The 2013 BioVis Redesign Contest challenged applicants to help the AKL biologists understand the differences between the Gram negative (Figure 1B) and Gram positive (Figure 1C) sequences by creating alternatives to the Sequence Logo representation. Visualizing the protein sequence differences between the two subpopulations would presumably allow the biologists to propose structure and function hypotheses about the AKL protein activities. The original figure designed by the AKL biologists is of three stacked Sequence Logos (Figure 1). Drawing comparisons between protein Sequence Logos is very difficult especially since there is no visual encoding for differences (although attempts have been made to introduce such a feature [11, 17, 18]). In particular, a user will be frustrated performing mental comparisons on adjacent Sequence Logos such as when comparing the Gram negative (Figure 1B) and Gram positive (Figure 1C) sequences. Such challenges were documented in a recent Sequence Logo user study [28]. By contrast, the interactive JProfileGrid software is especially suited for comparing sequences populations to one another.

ProfileGrids can effectively highlight differences between the AKL data sets (Figure 3). For this purpose, we calculated a consensus sequence for each subpopulation and list them both at the top of each subpopulation ProfileGrid (Figure 3B & 3C) where the first row is the "reference" and the second row is the "highlight" sequence to be compared. For each column, if the highlight sequence differs from the reference, then the residue cell is marked with a pink border automatically generated by the JProfileGrid software [30]. Viewing the "highlight boxes" within the context of the entire reference subpopulation alignment clearly shows the differences between the Gram negatives (Figure 3B) and Gram positives (Figure 3C) since the highlight consensus acts as a proxy for its entire alignment. For the sake of visual clarity, the residue frequency shading is grayscale (instead of the default blue ramp) and the values are not shown in the cells.
Figure 3

ProfileGrids highlighting differences between AKL alignment subpopulations. The JProfileGrid software offers many user defined options to customize the appearance of the ProfileGrid for final figure export here shown for the AKL alignment across all organisms for 1,809 sequences (A), from Gram negative bacteria for 923 sequences (B), and from Gram positive bacteria for 886 sequences (C). The ProfileGrid panel first row shows the consensus sequence from the Gram negative (B) and Gram positive (C) alignments while panel (A) shows the majority residues from the entire MSA. The pink boxes in panels (B) and (C) highlight differences between the two consensus sequences shown. For each panel, the color shading is normalized to the number of sequences in each alignment as a grayscale ramp from white (<10%) to black (>= 90% conservation). For clarity, the ProfileGrid cells in panels (B) and (C) do not show any values or symbols to facilitate visual inspection of the patterns. The residue codes in the panel (A) second column are color shaded to represent the following amino acid classes: hydrophobic (brown), basic (blue), nitrogen-containing (lavender), acidic (red), and other (green). The ProfileGrid rows are sorted according to the amino acid classes whereas in Figure 2 the rows are sorted alphabetically by residue symbol.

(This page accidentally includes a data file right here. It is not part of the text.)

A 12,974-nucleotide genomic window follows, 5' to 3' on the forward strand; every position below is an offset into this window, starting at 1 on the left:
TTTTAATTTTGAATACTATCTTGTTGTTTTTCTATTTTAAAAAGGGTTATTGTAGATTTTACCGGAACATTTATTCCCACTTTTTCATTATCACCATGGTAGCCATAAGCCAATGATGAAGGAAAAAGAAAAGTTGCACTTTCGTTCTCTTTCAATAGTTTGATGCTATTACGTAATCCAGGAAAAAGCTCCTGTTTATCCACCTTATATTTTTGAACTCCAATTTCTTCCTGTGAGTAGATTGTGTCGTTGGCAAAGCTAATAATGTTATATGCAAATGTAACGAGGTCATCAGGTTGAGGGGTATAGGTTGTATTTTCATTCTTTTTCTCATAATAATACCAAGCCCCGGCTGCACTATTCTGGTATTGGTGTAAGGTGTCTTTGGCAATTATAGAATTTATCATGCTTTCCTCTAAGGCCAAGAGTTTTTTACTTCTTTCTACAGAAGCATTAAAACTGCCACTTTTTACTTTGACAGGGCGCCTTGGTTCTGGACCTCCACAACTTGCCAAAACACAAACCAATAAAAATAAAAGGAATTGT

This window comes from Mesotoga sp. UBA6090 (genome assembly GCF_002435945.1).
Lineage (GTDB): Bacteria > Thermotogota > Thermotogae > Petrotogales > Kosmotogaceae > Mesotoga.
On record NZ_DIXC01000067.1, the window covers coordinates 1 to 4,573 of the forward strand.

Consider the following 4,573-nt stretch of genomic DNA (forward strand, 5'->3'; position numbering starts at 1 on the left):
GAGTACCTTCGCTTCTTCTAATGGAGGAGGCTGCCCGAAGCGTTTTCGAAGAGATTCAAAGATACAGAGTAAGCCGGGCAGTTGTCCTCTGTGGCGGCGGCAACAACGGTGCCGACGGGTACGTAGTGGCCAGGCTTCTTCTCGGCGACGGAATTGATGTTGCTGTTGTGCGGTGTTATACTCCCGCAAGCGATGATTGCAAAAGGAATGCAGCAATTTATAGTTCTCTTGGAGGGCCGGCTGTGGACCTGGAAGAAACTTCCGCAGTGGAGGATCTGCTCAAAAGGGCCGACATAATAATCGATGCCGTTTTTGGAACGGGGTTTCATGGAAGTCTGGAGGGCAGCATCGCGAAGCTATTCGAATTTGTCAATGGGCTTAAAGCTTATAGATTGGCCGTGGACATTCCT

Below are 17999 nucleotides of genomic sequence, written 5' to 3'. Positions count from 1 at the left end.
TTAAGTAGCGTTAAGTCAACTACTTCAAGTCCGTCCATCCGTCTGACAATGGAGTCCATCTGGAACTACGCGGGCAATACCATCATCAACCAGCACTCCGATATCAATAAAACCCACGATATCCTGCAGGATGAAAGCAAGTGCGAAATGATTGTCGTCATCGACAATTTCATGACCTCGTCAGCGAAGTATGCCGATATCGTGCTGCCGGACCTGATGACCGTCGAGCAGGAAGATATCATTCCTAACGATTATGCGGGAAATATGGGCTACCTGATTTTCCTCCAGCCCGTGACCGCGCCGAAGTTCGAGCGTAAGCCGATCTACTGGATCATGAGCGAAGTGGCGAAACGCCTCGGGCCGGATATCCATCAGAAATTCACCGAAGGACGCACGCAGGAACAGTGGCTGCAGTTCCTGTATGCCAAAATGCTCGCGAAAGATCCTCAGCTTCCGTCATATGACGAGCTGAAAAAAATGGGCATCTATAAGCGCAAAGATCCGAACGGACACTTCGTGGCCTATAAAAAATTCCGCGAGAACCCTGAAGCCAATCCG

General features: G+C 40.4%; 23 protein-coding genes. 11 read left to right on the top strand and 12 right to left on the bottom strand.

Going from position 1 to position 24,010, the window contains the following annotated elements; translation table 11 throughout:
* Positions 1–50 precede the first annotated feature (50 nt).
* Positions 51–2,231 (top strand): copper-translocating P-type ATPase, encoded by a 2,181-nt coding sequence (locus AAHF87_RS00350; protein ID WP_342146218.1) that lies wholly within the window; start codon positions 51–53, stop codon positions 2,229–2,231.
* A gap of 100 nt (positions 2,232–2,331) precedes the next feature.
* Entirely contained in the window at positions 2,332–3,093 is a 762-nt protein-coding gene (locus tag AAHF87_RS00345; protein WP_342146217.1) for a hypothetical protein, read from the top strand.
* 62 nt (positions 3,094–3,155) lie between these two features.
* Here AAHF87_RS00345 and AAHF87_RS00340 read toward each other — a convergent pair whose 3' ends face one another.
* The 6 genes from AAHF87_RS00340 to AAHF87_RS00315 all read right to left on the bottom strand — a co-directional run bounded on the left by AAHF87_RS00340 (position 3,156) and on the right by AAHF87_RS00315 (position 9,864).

The ProfileGrid paradigm can allow color coding to visually represent amino acid classes as used in Sequence Logos. However, in this case the coloring is minimized to provide just enough information rather than dominate the figure and confuse the user. Figure 3A shows a color scheme to represent hydrophobic (brown), basic (blue), nitrogen-containing (lavender), acidic (red), and other (green) residues. Note that brown is used instead of black (as in the default AKL Sequence Logo coloring of Figure 1) to avoid visually clashing with the frequency grayscale encoding. Thus, as a reader scans across the ProfileGrid, the row position will encode the amino acid class in a manner complementary to the frequency information.

The ProfileGrid highlight (pink cell border) feature takes advantage of "visual popout" [27] to allow the user to make observations. AKL alignment position 9 is a good case study to examine differences between the Gram negative and Gram positive subpopulations. In Figure 3B arginine (positively charged coded "blue," middle rows as per Figure 3A) is very well conserved (black cell; row 13, column labelled "9") in Gram negatives. However, an alanine (Figure 3B; pink borders; row 3, column labelled "9") is found in Gram positives and this residue is small and hydrophobic (brown, top rows). Intriguingly, examination of the Gram positive sequences (Figure 3C) shows that there are at least two predominant subpopulations observed (see Figure 2C for the complete residue distribution at position 9): the aforementioned alanine (gray box; row 3, column 9) but also the arginine (gray box with pink borders; row 13, column 9) shared with the Gram negatives. Perhaps the AKL experts can determine if there is any biological significance to these qualitative observations; but, this shows that the ProfileGrid paradigm allows these observations to be made at all.

JProfileGrid program features